Chiropractic economics is changing. Once was a time when a DC could open up shop practically anywhere, give decent service at reasonable rates and cruise along, prospering with that alone. But no, chiropractic is not going to disappear, and many chiropractors will continue to thrive.
Sure, it may have been easier to be operate a chiropractic practice years ago, but consider that it used to also be easier to operate a grocery store, restaurant, medical office etc back then too. The opportunity for prosperity is not gone it’s just different. Chiropractic is a business and change is essential for survival, just as with any business. Changes usually include how the benefits are communicated, payment options, addressing the needs of consumers, marketing, management and accessibility. The underlying principle that health comes from within, is interfered with by subluxation, and corrected by adjustment can and should remain the same.
In fact I’ll go further and state that right now there exists more opportunity for Doctors of Chiropractic than ever before. For many, chiropractic salaries are breaking records. Consider the days gone by when DCs were jailed and accused of practicing without license, or when the AMA was orchestrating their covert plan to eliminate the profession, or when insurances like Medicare did not cover any chiropractic services, or ….well I could go on and on. Those struggles are long gone.
Be inspired by the wonderful things occurring that point to a bright future for chiropractors. For example, the world is embracing the holistic concept of health within which chiropractic is a perfect fit, conventional medicine is struggling because of its abuses with pricing and safety, major entities like professional sports teams and the military are recognizing the benefits of adjustments, and a steady stream of research is showing the evidence.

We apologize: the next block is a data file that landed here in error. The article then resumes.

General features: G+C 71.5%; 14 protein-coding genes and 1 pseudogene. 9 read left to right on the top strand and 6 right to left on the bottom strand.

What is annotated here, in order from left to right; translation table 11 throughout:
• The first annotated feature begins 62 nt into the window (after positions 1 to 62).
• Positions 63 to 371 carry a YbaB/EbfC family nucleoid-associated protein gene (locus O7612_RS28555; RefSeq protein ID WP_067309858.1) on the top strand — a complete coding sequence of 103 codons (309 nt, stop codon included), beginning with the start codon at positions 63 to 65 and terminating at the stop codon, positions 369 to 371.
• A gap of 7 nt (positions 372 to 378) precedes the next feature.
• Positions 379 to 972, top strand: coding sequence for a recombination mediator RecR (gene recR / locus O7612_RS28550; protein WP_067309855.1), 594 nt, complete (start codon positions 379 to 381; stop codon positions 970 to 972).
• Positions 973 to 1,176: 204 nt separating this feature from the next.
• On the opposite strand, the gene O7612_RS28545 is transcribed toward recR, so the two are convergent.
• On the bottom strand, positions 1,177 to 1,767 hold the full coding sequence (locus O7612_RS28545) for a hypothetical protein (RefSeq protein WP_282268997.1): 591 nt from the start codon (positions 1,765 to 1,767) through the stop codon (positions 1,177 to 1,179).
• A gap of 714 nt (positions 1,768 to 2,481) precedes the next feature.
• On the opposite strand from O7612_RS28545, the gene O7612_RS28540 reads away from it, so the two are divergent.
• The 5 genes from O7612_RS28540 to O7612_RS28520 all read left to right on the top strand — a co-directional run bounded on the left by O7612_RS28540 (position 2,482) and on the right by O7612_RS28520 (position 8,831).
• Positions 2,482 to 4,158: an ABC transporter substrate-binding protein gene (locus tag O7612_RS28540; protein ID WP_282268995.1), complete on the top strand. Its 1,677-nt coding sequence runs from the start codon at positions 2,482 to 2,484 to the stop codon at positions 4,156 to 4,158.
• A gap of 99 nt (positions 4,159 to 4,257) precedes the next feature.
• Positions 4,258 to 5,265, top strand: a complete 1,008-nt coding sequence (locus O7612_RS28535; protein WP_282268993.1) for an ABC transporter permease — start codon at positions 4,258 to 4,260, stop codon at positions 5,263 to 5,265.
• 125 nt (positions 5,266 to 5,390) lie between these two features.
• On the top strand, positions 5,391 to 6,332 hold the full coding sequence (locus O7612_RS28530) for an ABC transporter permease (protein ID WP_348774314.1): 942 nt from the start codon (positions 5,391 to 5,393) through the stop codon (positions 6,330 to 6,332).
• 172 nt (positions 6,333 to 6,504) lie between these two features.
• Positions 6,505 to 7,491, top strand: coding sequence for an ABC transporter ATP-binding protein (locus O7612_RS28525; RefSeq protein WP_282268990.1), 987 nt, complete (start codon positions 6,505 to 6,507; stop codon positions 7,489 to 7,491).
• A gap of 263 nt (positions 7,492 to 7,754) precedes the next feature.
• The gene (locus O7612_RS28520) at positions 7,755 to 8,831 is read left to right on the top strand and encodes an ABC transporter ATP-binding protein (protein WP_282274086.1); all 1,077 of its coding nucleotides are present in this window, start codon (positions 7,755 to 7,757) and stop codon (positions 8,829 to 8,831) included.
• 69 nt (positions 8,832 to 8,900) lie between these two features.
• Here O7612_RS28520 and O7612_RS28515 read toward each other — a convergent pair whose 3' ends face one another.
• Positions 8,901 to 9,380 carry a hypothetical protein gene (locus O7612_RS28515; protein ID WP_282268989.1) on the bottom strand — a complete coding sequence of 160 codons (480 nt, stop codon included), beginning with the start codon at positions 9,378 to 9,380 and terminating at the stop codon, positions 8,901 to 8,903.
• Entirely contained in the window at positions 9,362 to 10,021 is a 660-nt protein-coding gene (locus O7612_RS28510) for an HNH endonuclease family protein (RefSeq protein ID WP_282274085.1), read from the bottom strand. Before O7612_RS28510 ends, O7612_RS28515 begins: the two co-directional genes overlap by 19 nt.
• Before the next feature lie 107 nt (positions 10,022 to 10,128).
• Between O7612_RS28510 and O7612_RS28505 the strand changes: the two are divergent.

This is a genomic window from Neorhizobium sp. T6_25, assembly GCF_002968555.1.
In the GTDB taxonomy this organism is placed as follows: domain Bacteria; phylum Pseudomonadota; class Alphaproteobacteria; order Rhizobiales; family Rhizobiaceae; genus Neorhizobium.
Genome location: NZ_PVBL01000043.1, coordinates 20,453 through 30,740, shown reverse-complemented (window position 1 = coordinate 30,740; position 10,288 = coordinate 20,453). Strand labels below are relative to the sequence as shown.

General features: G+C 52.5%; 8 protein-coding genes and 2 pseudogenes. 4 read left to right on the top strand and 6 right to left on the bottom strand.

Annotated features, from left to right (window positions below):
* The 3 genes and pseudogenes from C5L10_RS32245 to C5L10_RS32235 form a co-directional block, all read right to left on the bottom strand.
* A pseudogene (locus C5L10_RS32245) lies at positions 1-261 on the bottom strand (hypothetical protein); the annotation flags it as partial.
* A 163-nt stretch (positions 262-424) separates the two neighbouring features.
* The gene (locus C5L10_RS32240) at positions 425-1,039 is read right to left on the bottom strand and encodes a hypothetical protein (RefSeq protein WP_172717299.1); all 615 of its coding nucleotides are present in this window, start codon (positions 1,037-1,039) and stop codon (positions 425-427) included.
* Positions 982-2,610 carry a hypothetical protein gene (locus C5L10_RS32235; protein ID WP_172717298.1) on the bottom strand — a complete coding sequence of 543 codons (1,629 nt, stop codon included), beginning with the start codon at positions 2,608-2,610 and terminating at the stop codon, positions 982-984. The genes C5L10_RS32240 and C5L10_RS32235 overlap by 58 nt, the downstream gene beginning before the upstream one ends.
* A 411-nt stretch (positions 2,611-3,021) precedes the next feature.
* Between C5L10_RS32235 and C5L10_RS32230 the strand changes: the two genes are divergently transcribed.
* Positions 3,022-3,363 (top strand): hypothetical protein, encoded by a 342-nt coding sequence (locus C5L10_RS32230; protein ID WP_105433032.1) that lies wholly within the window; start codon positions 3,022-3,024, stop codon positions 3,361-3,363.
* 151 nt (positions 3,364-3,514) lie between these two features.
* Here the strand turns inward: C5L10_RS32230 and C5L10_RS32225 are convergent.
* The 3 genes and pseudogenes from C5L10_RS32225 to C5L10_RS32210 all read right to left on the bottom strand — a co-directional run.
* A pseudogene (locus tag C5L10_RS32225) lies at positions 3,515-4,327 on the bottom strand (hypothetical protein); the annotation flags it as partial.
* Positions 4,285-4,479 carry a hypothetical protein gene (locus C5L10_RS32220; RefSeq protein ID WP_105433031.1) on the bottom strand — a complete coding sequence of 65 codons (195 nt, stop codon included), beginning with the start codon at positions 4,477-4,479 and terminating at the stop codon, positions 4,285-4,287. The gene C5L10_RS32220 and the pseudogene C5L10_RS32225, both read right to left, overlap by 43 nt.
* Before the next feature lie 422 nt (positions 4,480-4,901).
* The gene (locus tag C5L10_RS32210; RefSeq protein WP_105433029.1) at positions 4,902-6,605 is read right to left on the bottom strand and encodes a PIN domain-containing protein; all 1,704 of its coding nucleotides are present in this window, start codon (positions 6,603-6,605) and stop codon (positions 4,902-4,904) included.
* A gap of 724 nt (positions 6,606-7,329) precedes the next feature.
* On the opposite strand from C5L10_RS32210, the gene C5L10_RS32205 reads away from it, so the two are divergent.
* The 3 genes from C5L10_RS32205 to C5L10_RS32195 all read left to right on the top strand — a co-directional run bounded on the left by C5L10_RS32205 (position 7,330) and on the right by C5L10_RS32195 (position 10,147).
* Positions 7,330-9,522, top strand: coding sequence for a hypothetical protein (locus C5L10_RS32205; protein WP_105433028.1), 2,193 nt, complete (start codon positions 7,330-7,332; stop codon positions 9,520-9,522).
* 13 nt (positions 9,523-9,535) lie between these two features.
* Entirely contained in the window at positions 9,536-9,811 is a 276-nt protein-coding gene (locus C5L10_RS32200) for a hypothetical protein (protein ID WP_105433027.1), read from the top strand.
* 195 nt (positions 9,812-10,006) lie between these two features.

“What we do with our hands and our knowledge of health and disease is a highly desirable service for a large segment of the human family and will never disappear.”-Dynamic Chiropractic – September 23, 2009, Vol. 27, Issue 20.
And this video by Palmer College of Chiropractic gives even more validity:
Are there dangers, concerns, hazards and “rocks in the water” so to speak for the chiropractic profession? Of course; and there always have been. So whether you are considering a career in Chiropractic or are a veteran DC, simply keep your eyes on the radar and make appropriate changes to your course of action. Open water lies ahead for chiropractors success!
Chiropractor salaries and incomes are extremely variable. I know some Doctors of Chiropractic (DC) who earn very little, and I know some who make millions, and I know many that make the average which according to 2 good sources is between $94,000 and $120,000 per year.
Why the extreme variation in chiropractor’s incomes?
#1) This is common amongst professions like chiropractic that have a high percentage of self employment. The same variability occurs in the fields of dentistry and law. The harder the professional works the more they make.
#2) The doctors overhead expenses are also variable. Some DCs run a high overhead practice, perhaps with multiple staff, multiple doctors, and large office spaces, while others practice solo with perhaps 1 or 2 staff in a small setting.